I was delighted to hear that Gloucestershire amateur archaeologists will get £12,000 grant towards their LIDAR project - this is something I have supported - see more on previous blogs here including it's use in Whiteshill, Ruscombe and Randwick. Below is how the SNJ reported it yesterday....
Photo: Painswick Beacon taken from SNJ site
AMATEUR archaeologists will be able to make new discoveries in the Stroud district by using cutting edge technology to look through dense woodland thanks to a £12,000 Lottery grant.
Ancient earthworks, burial mounds and habitation sites, roadways and even Civil War emplacements are just some of the features that can potentially be revealed by the latest airborne laser technology called LIDAR. In the past, aerial photography has been a way of detecting features in the landscape but its weakness is its inability to see what lies beneath dense woodland. But LIDAR uses laser beams to detect and measure physical features on the ground covered by trees and undergrowth. Gloucester and District Archaeological Research Group brings together amateur archaeologists with professionals at the County Archaeological Service and local heritage groups and individuals interested in archaeology.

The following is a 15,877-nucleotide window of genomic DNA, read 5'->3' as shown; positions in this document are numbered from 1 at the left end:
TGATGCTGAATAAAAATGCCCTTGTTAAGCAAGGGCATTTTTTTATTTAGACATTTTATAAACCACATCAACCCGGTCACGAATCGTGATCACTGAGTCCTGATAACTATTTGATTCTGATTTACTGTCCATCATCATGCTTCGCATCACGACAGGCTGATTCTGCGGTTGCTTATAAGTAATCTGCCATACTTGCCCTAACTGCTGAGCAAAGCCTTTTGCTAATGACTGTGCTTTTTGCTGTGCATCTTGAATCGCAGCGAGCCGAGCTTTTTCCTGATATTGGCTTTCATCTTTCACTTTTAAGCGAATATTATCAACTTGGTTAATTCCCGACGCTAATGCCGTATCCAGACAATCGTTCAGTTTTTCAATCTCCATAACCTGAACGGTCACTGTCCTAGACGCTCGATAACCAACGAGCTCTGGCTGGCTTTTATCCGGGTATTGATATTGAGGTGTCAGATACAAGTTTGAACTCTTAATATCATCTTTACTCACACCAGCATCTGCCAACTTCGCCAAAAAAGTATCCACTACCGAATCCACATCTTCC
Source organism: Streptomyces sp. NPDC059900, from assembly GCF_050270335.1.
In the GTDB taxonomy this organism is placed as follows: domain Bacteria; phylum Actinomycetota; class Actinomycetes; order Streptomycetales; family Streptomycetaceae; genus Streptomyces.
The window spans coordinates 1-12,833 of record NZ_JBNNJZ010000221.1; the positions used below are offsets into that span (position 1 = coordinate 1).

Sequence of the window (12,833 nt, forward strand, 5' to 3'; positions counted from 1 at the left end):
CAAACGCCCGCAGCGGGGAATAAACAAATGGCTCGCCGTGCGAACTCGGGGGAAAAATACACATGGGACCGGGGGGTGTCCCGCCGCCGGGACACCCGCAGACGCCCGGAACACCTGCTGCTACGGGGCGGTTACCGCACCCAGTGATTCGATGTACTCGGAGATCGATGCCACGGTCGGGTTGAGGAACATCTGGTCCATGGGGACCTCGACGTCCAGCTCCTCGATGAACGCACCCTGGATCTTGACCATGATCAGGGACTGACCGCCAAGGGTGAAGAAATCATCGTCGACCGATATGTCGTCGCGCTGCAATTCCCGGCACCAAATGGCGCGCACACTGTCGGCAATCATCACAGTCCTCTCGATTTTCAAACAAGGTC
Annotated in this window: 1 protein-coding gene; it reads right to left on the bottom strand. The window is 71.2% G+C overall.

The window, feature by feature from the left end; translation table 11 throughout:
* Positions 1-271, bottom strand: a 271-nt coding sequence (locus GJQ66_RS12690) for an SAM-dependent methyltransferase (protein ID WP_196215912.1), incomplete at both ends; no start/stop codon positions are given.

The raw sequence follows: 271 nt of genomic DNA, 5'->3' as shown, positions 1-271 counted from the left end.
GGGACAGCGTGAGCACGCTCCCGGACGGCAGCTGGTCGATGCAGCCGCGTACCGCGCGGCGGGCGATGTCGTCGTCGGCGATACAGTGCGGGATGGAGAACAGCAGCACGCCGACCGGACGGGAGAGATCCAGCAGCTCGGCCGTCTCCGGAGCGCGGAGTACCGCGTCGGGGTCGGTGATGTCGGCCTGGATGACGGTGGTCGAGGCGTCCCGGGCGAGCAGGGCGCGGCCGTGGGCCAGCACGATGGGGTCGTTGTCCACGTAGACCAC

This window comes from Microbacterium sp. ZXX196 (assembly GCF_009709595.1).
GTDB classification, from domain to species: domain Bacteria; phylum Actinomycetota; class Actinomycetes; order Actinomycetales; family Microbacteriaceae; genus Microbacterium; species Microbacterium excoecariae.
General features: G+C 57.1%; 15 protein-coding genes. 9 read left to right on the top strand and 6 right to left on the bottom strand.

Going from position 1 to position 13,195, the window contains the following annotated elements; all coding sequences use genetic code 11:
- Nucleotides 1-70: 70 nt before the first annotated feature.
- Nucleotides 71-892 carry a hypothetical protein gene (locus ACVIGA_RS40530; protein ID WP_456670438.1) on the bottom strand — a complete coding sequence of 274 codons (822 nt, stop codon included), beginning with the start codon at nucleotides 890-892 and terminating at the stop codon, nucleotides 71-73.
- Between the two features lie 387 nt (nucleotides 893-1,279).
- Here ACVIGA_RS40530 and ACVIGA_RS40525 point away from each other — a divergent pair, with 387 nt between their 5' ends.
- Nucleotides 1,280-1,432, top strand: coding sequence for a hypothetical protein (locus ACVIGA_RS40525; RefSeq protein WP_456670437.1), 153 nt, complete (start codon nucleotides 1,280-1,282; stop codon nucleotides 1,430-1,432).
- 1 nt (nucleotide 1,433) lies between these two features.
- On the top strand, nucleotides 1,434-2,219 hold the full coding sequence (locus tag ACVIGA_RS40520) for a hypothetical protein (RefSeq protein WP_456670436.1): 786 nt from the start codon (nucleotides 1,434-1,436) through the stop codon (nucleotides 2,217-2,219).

The lottery funding, from the Awards for All scheme, means they can now use LIDAR to discover and research undetected features in Gloucestershire. A LIDAR survey covering certain parts of the county has recently been carried out and the data is now available for recording and interpretation. Parishes for which LIDAR data is available include Painswick, Woodchester, Cranham, Upton St Leonards and Standish.
Work is initially planned to concentrate on land belonging to National Trust. The grant will pay for the raw LIDAR data to be processed, for the equipment needed to assess the evidence on the ground and to provide training for volunteers. It will provide hands on experience in interpreting the LIDAR images and recognising and recording potentially interesting sites on the ground through a range of activities such as field-walking, geophysics and earthwork surveying and documentary research. Training and supervision will be provided in all the techniques required.
Anyone interested in being part of the group or for more information can contact either Tony Roberts at the County Archaeological Service on 01452 425705 or Ann Maxwell of GADARG on 01386 751662.